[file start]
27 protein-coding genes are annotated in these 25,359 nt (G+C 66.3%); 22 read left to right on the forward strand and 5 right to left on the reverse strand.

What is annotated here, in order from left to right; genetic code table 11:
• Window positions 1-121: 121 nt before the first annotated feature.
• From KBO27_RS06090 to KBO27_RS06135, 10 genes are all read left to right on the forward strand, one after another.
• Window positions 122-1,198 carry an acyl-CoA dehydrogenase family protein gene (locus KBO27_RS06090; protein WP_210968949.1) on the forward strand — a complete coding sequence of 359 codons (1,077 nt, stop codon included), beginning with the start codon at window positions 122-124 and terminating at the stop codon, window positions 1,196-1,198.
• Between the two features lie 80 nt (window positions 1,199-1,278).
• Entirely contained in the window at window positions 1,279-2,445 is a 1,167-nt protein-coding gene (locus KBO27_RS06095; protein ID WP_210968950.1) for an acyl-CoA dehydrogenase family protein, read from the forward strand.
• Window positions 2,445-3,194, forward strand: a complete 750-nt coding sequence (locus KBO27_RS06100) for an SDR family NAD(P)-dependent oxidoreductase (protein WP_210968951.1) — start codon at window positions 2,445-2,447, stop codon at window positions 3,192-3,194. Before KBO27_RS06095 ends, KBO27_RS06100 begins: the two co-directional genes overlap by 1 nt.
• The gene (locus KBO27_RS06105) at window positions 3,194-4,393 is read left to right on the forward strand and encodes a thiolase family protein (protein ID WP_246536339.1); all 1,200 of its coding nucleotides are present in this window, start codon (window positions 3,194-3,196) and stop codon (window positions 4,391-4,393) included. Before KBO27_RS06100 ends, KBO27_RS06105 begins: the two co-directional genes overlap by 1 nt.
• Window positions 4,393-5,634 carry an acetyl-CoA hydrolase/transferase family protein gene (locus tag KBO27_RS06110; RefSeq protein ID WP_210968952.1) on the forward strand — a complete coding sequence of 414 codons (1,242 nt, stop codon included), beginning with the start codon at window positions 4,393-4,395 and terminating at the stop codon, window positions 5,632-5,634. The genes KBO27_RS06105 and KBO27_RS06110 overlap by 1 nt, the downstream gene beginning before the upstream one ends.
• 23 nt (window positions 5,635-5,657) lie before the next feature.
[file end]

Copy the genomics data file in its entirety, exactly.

27 protein-coding genes are annotated in these 25,359 nt (G+C 66.3%); 22 read left to right on the forward strand and 5 right to left on the reverse strand.

What is annotated here, in order from left to right; genetic code table 11:
• Window positions 1-121: 121 nt before the first annotated feature.
• From KBO27_RS06090 to KBO27_RS06135, 10 genes are all read left to right on the forward strand, one after another.
• Window positions 122-1,198 carry an acyl-CoA dehydrogenase family protein gene (locus KBO27_RS06090; protein WP_210968949.1) on the forward strand — a complete coding sequence of 359 codons (1,077 nt, stop codon included), beginning with the start codon at window positions 122-124 and terminating at the stop codon, window positions 1,196-1,198.
• Between the two features lie 80 nt (window positions 1,199-1,278).
• Entirely contained in the window at window positions 1,279-2,445 is a 1,167-nt protein-coding gene (locus KBO27_RS06095; protein ID WP_210968950.1) for an acyl-CoA dehydrogenase family protein, read from the forward strand.
• Window positions 2,445-3,194, forward strand: a complete 750-nt coding sequence (locus KBO27_RS06100) for an SDR family NAD(P)-dependent oxidoreductase (protein WP_210968951.1) — start codon at window positions 2,445-2,447, stop codon at window positions 3,192-3,194. Before KBO27_RS06095 ends, KBO27_RS06100 begins: the two co-directional genes overlap by 1 nt.
• The gene (locus KBO27_RS06105) at window positions 3,194-4,393 is read left to right on the forward strand and encodes a thiolase family protein (protein ID WP_246536339.1); all 1,200 of its coding nucleotides are present in this window, start codon (window positions 3,194-3,196) and stop codon (window positions 4,391-4,393) included. Before KBO27_RS06100 ends, KBO27_RS06105 begins: the two co-directional genes overlap by 1 nt.
• Window positions 4,393-5,634 carry an acetyl-CoA hydrolase/transferase family protein gene (locus tag KBO27_RS06110; RefSeq protein ID WP_210968952.1) on the forward strand — a complete coding sequence of 414 codons (1,242 nt, stop codon included), beginning with the start codon at window positions 4,393-4,395 and terminating at the stop codon, window positions 5,632-5,634. The genes KBO27_RS06105 and KBO27_RS06110 overlap by 1 nt, the downstream gene beginning before the upstream one ends.
• 23 nt (window positions 5,635-5,657) lie before the next feature.